Friday, August 25, 2017

Research group helps local newspaper dig deep into a rural Virginia county

Rappahannock County
(Wikipedia map)
Rural issues can be tricky to cover. The who, what, when and where of a story can easily fill column inches, but it's much harder to distill down the whythe complicated, interconnected factors that provide context for the news. That's what makes this ongoing series in the Rappahannock News so satisfying: it puts a rural northern Virginia county under a microscope and examines it from all angles: health and safety, environment, economy, culture, connectivity, everything. It's as complete a picture of a community as we've ever seen and a must-read.

The series is a partnership between Rappahannock Media newspapers and a nonprofit, nonpartisan organization called Foothills Forum, made up of local citizens who say they want to improve how journalists research and report local news. Foothills Forum started out the project by mailing a survey to every resident of Rappahannock County to ask them about themselves and what they care about. The survey was conducted by the Center for Survey Research at the University of Virginia and got a high response rate: 42 percent of the 3,258 households filled out the surveys.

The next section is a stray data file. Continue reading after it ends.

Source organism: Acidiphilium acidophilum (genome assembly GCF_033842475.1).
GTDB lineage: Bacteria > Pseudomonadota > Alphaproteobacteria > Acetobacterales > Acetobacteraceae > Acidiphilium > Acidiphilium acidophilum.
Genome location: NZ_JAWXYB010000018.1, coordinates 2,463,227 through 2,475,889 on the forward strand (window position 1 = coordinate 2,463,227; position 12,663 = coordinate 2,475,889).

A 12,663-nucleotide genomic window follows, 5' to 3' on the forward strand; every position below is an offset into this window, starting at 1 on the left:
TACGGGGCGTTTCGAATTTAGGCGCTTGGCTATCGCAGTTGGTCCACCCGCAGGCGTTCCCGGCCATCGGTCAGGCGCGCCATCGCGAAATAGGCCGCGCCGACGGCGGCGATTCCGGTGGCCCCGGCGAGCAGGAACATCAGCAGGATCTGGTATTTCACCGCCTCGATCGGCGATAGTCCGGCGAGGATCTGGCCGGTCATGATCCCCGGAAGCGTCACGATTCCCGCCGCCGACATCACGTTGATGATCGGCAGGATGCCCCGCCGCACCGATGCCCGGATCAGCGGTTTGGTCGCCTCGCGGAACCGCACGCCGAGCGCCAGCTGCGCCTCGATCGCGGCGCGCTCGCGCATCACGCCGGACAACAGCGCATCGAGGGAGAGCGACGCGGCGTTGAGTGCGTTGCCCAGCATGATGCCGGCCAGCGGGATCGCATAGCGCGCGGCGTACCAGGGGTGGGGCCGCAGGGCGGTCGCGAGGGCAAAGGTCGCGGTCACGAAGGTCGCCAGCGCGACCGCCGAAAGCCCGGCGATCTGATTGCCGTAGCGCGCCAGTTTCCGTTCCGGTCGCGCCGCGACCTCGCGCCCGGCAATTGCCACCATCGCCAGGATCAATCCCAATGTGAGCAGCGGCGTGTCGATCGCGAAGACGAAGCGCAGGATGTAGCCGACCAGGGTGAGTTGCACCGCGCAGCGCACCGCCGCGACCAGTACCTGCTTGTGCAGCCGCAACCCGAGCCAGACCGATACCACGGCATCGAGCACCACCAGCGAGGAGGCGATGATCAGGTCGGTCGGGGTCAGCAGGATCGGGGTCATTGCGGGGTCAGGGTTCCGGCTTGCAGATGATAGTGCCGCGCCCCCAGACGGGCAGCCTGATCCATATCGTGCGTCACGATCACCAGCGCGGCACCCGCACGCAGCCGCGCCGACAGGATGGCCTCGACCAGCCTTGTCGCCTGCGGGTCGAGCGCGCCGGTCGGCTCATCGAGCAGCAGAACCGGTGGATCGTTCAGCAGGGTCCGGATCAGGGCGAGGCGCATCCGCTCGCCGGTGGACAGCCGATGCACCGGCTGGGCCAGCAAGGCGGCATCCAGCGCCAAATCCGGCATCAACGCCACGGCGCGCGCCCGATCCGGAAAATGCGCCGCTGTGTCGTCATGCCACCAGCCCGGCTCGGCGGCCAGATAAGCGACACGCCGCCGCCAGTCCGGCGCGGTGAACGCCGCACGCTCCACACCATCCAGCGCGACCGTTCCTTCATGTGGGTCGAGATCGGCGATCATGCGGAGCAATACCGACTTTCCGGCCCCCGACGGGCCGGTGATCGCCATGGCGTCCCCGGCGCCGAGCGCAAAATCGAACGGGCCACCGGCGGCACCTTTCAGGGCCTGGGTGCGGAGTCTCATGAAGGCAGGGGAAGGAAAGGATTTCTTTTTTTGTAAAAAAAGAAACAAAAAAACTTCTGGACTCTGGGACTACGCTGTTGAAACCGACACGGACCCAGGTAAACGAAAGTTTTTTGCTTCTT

The results found that respondents love the county's natural beauty, the privacy they enjoy as rural residents, and the way their neighbors help each other. And "while respondents are mostly satisfied with the quality of services and amenities in the county, they also are anxious about housing affordability, the dearth of jobs, the availability of services for elders, and preserving farms," Christopher Connell reports for the News. Larry "Bud" Meyer, a former newspaper editor who chairs the Foothills Forum, told Connell that "the survey backs up something many of us already felt: everyone loves this county of ours, but we’re aware there are some big challenges ahead."

Three other sets of stories in the series by Randy Rieland examine other community issues. The first discusses the need for better cell phone and internet connectivity, how it could benefit the community, and the obstacles that residents are having to deal with in making it happen. The second set of stories covers how the county plans to grow and update infrastructure in the future. And the fourth set looks at health care, poverty, and the county's aging community.

More stories are forthcoming, and Foothills Forum plans to host feedback forums and gather more research. Stay tuned.

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